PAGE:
Making room in your garden and schedule for a child's contribution ensures a lifetime of return benefits. Children develop deep-rooted comfort as they play in the garden; learning about life cycles, nature, nurture, symbiosis, and the actual, tangible fruits of small labors. After harvesting crops, they'll also learn to distinguish between healthy food and the other stuff; grainy, mushy, grocery store produce. Many parents and teachers have noticed that children are more likely to enjoy food when they've contributed to its preparation. Allowing them into the garden gives them the greatest possible responsibility for the outcome, and the greatest enjoyment of it, too.
A child can't be expected to tend an entire vegetable patch on their own, of course. (Most adults who lack a fundamental understanding of biology and ecology won't fare any better at first.) But, with practice and some help along the way, children's dirt-digging impulses blossom into gardening skills.
What are the benefits? It's hard to think of a single reason not to let children garden. By involving them you link them to their own food supply, give them freedom and personal space, encourage them to be outdoors, engage their attention with an activity that takes months to complete, and provide an invaluable education. Those are some of the more obvious perks, but there are dozens more.
Are children safe in the garden? Some precautions should be made to protect children from injury and poisoning. Discourage them from putting their fingers into their mouths, provide them with comfortable gloves and garden shoes, and wash hands together once you've finished your work. Consider, also, the benefits of giving each child their own plot. You can limit the size, fill the area with clean soil mix, and monitor the space more easily. The child's work area should be safe from physical and chemical hazards such as traffic or fertilizer. These basic steps should reduce, significantly, the already mild dangers of gardening.
How do we begin? The younger, the better. That is true of both the child and the plants you plan to grow. Let children start with planting seeds. Not only will they have a better understanding of growth and development, they can feel a stronger tie to the garden once it is flourishing. That said, some seed varieties are better than others. Look for seeds that sprout and mature quickly, and produce food that the young gardener will enjoy harvesting and eating. Some favorites are confectionary sunflowers, carrots, lettuces and snow peas; all of which mature rapidly and are fun to snack on.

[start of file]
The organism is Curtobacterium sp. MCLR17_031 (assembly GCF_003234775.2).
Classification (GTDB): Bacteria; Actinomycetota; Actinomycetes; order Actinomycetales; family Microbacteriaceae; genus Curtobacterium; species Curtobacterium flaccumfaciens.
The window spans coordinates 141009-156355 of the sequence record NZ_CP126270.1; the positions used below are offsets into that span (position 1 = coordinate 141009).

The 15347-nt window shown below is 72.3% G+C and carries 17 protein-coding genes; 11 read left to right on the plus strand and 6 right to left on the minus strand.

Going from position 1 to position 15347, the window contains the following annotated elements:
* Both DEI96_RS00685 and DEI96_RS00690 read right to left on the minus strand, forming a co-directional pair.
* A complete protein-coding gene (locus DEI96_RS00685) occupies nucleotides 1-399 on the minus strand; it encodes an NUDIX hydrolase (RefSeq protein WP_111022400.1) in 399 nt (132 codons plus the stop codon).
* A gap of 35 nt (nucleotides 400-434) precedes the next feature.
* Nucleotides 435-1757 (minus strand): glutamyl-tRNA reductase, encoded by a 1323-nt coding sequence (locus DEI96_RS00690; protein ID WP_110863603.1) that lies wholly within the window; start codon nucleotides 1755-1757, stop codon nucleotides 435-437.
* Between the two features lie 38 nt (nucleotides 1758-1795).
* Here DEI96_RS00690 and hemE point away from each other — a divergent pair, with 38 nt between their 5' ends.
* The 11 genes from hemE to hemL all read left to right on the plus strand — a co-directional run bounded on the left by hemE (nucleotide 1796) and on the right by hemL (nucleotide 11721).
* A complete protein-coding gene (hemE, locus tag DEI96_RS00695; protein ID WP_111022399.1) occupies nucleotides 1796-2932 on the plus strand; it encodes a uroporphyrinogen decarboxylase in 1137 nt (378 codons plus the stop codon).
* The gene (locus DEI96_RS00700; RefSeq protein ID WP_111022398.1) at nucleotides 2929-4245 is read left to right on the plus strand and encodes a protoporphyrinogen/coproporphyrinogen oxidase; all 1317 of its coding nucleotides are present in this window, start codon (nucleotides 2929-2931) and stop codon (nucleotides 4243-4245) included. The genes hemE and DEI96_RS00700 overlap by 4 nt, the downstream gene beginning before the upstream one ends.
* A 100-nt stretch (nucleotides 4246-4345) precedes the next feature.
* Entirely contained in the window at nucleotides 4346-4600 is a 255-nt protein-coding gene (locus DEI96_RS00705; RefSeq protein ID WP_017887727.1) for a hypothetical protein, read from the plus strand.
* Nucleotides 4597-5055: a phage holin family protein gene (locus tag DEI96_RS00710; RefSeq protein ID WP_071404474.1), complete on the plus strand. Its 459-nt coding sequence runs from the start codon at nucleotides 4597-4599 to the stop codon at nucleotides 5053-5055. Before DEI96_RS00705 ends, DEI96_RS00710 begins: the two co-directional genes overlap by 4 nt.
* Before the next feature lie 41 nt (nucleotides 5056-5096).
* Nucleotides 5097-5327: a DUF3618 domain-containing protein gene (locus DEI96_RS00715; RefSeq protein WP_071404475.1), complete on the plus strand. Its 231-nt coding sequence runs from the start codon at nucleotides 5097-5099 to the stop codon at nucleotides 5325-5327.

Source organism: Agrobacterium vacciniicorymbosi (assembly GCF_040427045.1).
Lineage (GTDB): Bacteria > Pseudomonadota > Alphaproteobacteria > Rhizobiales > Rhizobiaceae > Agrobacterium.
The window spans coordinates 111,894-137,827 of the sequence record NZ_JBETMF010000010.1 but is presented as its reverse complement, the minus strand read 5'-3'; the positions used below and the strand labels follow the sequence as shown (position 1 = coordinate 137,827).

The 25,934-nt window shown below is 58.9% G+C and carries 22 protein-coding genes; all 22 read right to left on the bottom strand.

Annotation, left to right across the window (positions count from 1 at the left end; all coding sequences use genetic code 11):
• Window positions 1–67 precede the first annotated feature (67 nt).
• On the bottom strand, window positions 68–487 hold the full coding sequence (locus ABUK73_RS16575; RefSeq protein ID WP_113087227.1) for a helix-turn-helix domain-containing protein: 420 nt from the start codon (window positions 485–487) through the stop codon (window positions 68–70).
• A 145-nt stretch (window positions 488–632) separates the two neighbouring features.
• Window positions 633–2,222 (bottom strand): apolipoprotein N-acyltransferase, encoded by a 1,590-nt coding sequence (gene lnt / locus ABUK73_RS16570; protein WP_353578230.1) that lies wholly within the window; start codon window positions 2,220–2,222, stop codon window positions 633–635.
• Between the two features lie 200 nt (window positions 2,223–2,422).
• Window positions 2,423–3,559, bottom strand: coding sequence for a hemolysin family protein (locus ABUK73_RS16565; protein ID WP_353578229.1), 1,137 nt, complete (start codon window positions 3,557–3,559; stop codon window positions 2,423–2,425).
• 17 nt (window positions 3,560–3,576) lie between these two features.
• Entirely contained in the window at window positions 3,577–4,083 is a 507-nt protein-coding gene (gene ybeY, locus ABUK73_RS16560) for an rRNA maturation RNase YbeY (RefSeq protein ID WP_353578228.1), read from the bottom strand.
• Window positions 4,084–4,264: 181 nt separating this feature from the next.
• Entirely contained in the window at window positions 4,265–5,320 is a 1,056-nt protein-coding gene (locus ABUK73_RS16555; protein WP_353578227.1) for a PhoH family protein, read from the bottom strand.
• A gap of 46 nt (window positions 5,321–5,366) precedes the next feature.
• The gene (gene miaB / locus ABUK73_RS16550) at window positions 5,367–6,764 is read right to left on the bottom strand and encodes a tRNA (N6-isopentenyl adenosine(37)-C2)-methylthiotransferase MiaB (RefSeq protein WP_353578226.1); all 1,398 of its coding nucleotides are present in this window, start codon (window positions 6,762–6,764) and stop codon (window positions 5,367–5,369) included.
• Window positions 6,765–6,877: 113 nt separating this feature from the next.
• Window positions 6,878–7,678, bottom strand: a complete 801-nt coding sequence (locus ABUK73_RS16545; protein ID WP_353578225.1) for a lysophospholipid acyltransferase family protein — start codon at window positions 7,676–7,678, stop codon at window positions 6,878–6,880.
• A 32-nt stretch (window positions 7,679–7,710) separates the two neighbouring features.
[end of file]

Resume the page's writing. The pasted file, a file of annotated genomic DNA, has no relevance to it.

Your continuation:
Will they stay interested? Children follow your example. If you work and play in the garden, so will they. You can't expect all children to develop a passion for potatoes, but they will keep themselves occupied for short periods while you weed and water. It is important that you take their contribution and space seriously; allowing them to use your tools and exercise a certain amount of autonomy over their creation. You can also grow together somewhat; looking up an odd beetle you've captured or choosing seeds for the following season. What follows could be pride, frustration, worry, or curiosity, but it will rarely result in a lack of interest.
Should I help behind the scenes? Most parents are tempted to re-seed, water, weed, de-slug and tidy their children's garden. However, you limit a child's learning by performing this well-meaning magic. It's better to carefully tend your own space, and allow them to observe and imitate. Intervene when absolutely necessary, but be ready to relinquish control when their interest returns.
What happens next? Encourage them to participate during any season you choose to garden. Be understanding of off-shoot interests that may not align with yours: bug collecting, geology, growing ornamentals, flower pressing, etc. Consider excursions to urban gardens, farmer's markets, orchards, seed-swaps, or animal farms. The world of food production is enormous and varied; providing ample opportunity to draw a child's curiosity and initiate stimulating conversation.
One might argue that a child is more inclined to play in the dirt than to avoid it, so the garden is a natural playground. With a few basic accommodations and a watchful eye, adults can make the garden a safe and rewarding environment for children of any age.